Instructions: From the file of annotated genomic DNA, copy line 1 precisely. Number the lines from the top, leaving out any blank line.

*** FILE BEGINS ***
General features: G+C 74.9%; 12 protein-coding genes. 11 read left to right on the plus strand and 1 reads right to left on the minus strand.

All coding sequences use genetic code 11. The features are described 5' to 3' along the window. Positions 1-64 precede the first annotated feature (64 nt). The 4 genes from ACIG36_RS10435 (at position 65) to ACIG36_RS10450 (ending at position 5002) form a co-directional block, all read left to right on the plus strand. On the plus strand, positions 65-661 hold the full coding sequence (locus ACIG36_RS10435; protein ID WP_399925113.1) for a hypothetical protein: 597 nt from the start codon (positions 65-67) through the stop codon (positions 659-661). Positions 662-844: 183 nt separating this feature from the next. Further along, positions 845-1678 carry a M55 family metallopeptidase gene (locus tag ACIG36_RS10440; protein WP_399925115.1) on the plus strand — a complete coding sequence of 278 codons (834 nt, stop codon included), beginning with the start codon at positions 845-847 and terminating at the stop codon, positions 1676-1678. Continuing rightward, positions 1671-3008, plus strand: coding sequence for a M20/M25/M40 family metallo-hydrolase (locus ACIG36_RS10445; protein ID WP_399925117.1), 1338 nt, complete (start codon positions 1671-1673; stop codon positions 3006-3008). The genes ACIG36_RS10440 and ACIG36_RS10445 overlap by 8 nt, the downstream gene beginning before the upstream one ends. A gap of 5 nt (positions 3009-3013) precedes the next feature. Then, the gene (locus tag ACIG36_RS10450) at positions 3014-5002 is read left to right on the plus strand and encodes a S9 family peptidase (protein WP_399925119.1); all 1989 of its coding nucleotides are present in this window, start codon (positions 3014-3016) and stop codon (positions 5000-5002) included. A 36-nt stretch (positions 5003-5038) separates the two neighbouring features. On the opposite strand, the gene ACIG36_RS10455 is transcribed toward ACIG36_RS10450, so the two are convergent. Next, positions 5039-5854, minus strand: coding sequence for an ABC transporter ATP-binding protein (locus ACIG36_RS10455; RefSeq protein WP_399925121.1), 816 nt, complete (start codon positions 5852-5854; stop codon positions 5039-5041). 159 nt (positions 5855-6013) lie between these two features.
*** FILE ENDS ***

General features: G+C 74.9%; 12 protein-coding genes. 11 read left to right on the plus strand and 1 reads right to left on the minus strand.